The Prince George’s County Stormwater Stewardship Award Program improves communities, water quality in County waterways, and engages County residents in stormwater issues with funding to support on-the-ground restoration activities specific to Prince George’s County.

One award totaling $12,700 was made to:

Center for Watershed Protection.

The Restoration Research Award program’s goal is for scientific teams to answer several key restoration questions that serve as a barrier to watershed restoration  project implementation.

Six awards totaling $903,848 were made to:

University of Maryland Center for Environmental Science, EA Engineering, Science, and Technology, Inc., University of Maryland College Park, Exponent, Tetra Tech, Inc., and Center for Watershed Protection, Inc.

The Green Streets, Green Jobs, Green Towns Award program helps communities develop and implement plans that reduce stormwater runoff, increase the number and amount of green spaces in urban areas, improve the health of local streams and the Chesapeake Bay, and enhance the quality of life and community livability. This program supports design projects, financing strategies, and/or implementation of green street projects.

Twenty awards totaling $1,015,972 were made to:

James River Association, City of Portsmouth, Cambridge Main Street, City of Hyattsville, Wrightsville Borough, Audubon Naturalist Society of the Central Atlantic States, Inc., Town of Laurel, Baltimore Tree Trust, The 6th Branch, Baltimoreans United in Leadership Development, City of Martinsburg, WV, City of Ranson, Borough of Marietta, Bon Secours Unity Properties, Rock Creek Conservancy, Center for Watershed Protection, Inc., City of Lancaster, Pennsylvania, Neighborhood Design Center, Mount Clare Community Council, Sandtown South Neighborhood Alliance, and Conservation Foundation of Lancaster County.

The Outdoor Learning Network Initiative Award pilot program is a capacity building and funding opportunity for high-need school districts within the Chesapeake Bay region to build the partnerships and skills necessary to effectively advance local environmental literacy goals.

Two awards totaling $120,000, over a two-year period, were made to:

Conestoga Valley School District and Cacapon Institute.

The Watershed Assistance Award program was established to support the panning, design, and programmatic development associated with protection and restoration projects that lead to improved water quality in the Maryland portion of the Chesapeake Bay watershed, the Maryland portion of the Youghiogheny watershed, and the Maryland Coastal Bays.

Five awards totaling $300,000 were made to:

Prince George’s County, Maryland, Howard County Recreation & Parks, Natural & Historic Resources Division, Town of Betterton, and Center for Watershed Protection, Inc.

The Anne Arundel County Forestry and Forested Land Protection Award program’s goal is to implement cost-effective reforestation and greening projects and increase the number of acres of protected forested land in Anne Arundel County. By increasing tree cover and expanding green areas, erosion can be reduced =, water and soil quality can be improved, airborne pollutants can be filtered, and summer temperatures and resulting ozone pollution and energy can be reduced.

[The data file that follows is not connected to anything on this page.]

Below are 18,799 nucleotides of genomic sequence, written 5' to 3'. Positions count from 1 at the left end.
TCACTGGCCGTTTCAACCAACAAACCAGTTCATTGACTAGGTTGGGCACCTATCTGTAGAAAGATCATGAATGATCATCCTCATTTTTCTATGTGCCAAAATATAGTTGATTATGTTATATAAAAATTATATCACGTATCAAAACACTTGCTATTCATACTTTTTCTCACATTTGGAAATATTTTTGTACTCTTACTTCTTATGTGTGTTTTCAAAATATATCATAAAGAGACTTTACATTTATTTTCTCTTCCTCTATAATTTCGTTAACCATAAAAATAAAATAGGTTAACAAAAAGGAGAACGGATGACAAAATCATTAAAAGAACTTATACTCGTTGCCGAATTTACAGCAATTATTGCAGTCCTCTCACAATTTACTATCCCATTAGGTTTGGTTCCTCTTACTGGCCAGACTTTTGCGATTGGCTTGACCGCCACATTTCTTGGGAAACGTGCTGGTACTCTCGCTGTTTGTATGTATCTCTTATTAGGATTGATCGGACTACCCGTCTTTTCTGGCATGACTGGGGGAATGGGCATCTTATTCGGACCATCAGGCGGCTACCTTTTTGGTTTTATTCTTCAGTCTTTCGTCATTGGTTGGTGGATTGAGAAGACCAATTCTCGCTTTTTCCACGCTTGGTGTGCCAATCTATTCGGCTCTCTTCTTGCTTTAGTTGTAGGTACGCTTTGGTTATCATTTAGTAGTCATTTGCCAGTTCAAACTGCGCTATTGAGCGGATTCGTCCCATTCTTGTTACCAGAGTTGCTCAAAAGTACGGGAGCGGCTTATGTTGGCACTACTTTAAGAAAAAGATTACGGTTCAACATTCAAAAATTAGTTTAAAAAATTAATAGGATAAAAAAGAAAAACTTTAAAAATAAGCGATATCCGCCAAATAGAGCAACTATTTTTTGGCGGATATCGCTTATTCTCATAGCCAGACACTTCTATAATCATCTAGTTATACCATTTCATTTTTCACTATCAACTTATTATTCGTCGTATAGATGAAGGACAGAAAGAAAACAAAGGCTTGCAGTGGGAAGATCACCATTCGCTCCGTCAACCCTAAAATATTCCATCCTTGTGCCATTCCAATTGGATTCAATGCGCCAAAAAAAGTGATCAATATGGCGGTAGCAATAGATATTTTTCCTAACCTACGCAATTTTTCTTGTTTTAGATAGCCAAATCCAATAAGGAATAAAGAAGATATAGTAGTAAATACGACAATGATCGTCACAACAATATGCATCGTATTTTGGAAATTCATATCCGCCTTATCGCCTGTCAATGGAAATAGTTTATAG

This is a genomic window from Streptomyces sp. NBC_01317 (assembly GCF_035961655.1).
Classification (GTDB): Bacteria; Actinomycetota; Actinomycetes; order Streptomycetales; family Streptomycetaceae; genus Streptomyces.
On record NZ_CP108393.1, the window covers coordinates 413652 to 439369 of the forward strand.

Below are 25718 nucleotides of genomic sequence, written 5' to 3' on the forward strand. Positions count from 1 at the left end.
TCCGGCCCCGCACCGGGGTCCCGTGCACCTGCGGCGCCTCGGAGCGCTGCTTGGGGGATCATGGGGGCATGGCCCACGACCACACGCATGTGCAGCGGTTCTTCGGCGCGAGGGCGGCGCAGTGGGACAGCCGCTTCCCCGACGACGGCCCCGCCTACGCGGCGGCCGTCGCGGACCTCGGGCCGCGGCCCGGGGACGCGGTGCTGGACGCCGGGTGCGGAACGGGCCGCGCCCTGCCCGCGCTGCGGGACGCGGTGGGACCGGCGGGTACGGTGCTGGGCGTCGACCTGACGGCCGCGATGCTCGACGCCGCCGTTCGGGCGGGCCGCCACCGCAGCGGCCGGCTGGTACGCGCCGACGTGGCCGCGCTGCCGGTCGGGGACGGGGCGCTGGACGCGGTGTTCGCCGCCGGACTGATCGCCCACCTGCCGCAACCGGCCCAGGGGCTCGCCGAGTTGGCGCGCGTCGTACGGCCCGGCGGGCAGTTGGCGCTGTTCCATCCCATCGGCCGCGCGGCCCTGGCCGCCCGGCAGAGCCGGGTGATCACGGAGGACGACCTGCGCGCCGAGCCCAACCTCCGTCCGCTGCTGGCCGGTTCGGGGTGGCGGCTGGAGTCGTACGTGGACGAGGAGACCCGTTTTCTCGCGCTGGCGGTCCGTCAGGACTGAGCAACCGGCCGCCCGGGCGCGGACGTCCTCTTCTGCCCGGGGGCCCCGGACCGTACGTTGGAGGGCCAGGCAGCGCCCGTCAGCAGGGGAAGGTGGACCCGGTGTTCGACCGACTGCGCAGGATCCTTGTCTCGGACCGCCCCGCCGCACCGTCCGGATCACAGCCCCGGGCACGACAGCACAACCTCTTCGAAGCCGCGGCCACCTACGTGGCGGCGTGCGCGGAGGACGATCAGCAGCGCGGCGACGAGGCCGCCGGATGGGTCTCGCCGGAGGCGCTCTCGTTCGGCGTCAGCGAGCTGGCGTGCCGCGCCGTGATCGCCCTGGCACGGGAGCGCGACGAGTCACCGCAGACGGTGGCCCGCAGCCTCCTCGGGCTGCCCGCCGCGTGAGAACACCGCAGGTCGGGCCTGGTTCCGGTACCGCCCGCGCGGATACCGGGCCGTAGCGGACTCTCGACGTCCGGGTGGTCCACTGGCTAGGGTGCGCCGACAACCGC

Two awards totaling $218,042 were made to:

Arundel Rivers Federation and Fishing Creek Farm HOA.

The Anne Arundel County Watershed Protection and Restoration Award program was established to support watershed restoration projects and programs that reduce pollutants through the implementation of watershed restoration practices. Projects in this program accomplish on-the-ground restoration that treat rainwater runoff from impervious surfaces and/ or demonstrate the accomplishment of another metric that aids Anne Arundel County in meeting local water quality and runoff reduction improvement goals.

Six awards totaling $1,117,528 were made to:

Arundel Rivers Federation, Alliance for the Chesapeake Bay, Chesapeake Rivers Association, and Annapolis Roads Property Owners Association.

###

About the Chesapeake Bay Trust: The Chesapeake Bay Trust (www.cbtrust.org) is a nonprofit grant-making organization established by the Maryland General Assembly dedicated to improving the natural resources of Maryland and the Chesapeake region through environmental education, community engagement, and local watershed restoration. The Trust’s grantees engage hundreds of thousands of individuals annually in projects that have a measurable impact on the waterways and other natural resources of the region. The Trust is supported by the sale of the Chesapeake license plate, donations to the Chesapeake Bay and Endangered Species Fund on the Maryland State income tax form, donations from Maryland’s online boating, fishing, and hunting license system, contributions from individuals and corporations, and partnerships with private foundations and federal, state, and local governments. The Trust has received the highest rating from Charity Navigator for fourteen years: 92 percent of the Trust’s expenditures are directed to its restoration and education programs.